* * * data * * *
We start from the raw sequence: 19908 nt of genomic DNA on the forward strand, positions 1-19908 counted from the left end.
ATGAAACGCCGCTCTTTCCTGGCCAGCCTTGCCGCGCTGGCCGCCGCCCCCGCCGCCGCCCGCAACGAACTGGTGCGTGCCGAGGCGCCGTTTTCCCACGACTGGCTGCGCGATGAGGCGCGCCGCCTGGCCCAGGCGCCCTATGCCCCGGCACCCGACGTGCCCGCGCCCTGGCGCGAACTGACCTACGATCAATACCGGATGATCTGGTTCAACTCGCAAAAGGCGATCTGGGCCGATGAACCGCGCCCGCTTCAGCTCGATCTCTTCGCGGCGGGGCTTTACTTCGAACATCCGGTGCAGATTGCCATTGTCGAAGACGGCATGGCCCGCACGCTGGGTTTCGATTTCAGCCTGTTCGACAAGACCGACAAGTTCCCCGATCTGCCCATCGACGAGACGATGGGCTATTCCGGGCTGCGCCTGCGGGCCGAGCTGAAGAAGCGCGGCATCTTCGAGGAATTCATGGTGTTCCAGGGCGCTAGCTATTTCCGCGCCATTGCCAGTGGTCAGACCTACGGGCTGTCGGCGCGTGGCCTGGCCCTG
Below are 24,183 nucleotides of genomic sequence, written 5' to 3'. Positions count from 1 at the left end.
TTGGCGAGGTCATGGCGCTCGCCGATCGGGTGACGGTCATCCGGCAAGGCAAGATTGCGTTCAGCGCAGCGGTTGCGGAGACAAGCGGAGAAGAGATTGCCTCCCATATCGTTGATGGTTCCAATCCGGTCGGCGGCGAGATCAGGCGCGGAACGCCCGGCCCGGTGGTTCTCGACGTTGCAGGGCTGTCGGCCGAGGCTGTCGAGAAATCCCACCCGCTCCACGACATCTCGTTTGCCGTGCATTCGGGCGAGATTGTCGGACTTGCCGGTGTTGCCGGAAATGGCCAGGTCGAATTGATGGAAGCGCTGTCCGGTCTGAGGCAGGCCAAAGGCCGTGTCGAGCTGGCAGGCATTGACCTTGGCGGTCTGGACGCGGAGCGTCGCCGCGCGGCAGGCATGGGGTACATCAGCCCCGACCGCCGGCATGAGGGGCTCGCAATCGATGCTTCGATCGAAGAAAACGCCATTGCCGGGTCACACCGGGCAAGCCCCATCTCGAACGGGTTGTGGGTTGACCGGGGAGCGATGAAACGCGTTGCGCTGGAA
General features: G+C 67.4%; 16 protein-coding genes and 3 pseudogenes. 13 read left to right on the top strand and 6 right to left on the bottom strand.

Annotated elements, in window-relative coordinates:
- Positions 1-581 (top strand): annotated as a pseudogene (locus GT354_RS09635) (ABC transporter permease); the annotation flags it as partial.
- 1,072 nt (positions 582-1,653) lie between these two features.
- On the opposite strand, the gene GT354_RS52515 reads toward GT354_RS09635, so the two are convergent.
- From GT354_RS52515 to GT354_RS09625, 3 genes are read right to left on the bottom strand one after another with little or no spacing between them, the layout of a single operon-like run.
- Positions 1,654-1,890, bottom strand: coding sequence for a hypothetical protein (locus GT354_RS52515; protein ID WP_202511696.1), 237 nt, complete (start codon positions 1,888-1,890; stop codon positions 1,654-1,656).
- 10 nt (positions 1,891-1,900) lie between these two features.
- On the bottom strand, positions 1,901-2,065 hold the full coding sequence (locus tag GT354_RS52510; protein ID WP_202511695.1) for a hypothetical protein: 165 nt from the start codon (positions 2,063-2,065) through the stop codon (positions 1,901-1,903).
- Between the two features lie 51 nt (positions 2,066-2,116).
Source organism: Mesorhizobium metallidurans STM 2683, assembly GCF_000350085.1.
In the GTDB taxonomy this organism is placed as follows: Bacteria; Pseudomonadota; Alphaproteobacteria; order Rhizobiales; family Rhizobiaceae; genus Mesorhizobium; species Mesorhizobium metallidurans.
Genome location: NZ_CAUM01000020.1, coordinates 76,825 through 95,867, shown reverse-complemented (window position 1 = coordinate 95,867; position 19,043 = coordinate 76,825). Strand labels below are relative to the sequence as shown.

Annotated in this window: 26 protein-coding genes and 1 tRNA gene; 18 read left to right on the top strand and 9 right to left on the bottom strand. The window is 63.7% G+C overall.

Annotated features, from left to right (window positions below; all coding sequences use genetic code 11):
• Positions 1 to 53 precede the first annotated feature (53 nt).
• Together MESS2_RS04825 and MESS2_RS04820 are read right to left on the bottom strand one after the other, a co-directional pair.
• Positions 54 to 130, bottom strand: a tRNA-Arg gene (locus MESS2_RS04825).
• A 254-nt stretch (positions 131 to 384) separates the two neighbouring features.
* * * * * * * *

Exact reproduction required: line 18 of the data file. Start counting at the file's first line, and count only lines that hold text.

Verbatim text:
Annotated in this window: 26 protein-coding genes and 1 tRNA gene; 18 read left to right on the top strand and 9 right to left on the bottom strand. The window is 63.7% G+C overall.